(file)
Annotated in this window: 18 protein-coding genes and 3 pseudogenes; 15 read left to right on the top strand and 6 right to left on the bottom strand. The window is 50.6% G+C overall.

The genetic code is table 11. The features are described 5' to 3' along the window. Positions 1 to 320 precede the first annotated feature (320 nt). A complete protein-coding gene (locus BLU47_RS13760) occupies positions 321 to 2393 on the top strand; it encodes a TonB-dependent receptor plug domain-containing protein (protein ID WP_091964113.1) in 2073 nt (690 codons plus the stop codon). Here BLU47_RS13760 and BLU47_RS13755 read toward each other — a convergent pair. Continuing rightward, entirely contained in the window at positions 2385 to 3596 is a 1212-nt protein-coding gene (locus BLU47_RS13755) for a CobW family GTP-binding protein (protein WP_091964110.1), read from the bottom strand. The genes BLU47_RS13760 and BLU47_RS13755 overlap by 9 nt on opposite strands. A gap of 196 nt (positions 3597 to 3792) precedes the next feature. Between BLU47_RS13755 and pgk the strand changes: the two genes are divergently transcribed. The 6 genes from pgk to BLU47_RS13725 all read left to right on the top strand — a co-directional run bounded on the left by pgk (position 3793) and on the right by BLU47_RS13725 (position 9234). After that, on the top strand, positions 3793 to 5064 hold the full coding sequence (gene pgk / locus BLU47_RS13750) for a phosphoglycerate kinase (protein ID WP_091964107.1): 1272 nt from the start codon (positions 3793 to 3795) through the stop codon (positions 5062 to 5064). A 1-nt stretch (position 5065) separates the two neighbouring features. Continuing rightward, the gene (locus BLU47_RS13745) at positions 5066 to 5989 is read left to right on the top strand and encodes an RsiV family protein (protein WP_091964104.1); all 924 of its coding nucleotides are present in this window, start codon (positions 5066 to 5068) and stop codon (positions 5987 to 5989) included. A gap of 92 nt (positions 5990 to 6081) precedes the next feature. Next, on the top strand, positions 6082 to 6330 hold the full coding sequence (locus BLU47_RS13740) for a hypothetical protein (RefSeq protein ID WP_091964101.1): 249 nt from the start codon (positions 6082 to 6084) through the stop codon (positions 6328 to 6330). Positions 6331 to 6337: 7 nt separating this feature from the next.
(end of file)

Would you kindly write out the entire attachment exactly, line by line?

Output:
Annotated in this window: 18 protein-coding genes and 3 pseudogenes; 15 read left to right on the top strand and 6 right to left on the bottom strand. The window is 50.6% G+C overall.

The genetic code is table 11. The features are described 5' to 3' along the window. Positions 1 to 320 precede the first annotated feature (320 nt). A complete protein-coding gene (locus BLU47_RS13760) occupies positions 321 to 2393 on the top strand; it encodes a TonB-dependent receptor plug domain-containing protein (protein ID WP_091964113.1) in 2073 nt (690 codons plus the stop codon). Here BLU47_RS13760 and BLU47_RS13755 read toward each other — a convergent pair. Continuing rightward, entirely contained in the window at positions 2385 to 3596 is a 1212-nt protein-coding gene (locus BLU47_RS13755) for a CobW family GTP-binding protein (protein WP_091964110.1), read from the bottom strand. The genes BLU47_RS13760 and BLU47_RS13755 overlap by 9 nt on opposite strands. A gap of 196 nt (positions 3597 to 3792) precedes the next feature. Between BLU47_RS13755 and pgk the strand changes: the two genes are divergently transcribed. The 6 genes from pgk to BLU47_RS13725 all read left to right on the top strand — a co-directional run bounded on the left by pgk (position 3793) and on the right by BLU47_RS13725 (position 9234). After that, on the top strand, positions 3793 to 5064 hold the full coding sequence (gene pgk / locus BLU47_RS13750) for a phosphoglycerate kinase (protein ID WP_091964107.1): 1272 nt from the start codon (positions 3793 to 3795) through the stop codon (positions 5062 to 5064). A 1-nt stretch (position 5065) separates the two neighbouring features. Continuing rightward, the gene (locus BLU47_RS13745) at positions 5066 to 5989 is read left to right on the top strand and encodes an RsiV family protein (protein WP_091964104.1); all 924 of its coding nucleotides are present in this window, start codon (positions 5066 to 5068) and stop codon (positions 5987 to 5989) included. A gap of 92 nt (positions 5990 to 6081) precedes the next feature. Next, on the top strand, positions 6082 to 6330 hold the full coding sequence (locus BLU47_RS13740) for a hypothetical protein (RefSeq protein ID WP_091964101.1): 249 nt from the start codon (positions 6082 to 6084) through the stop codon (positions 6328 to 6330). Positions 6331 to 6337: 7 nt separating this feature from the next.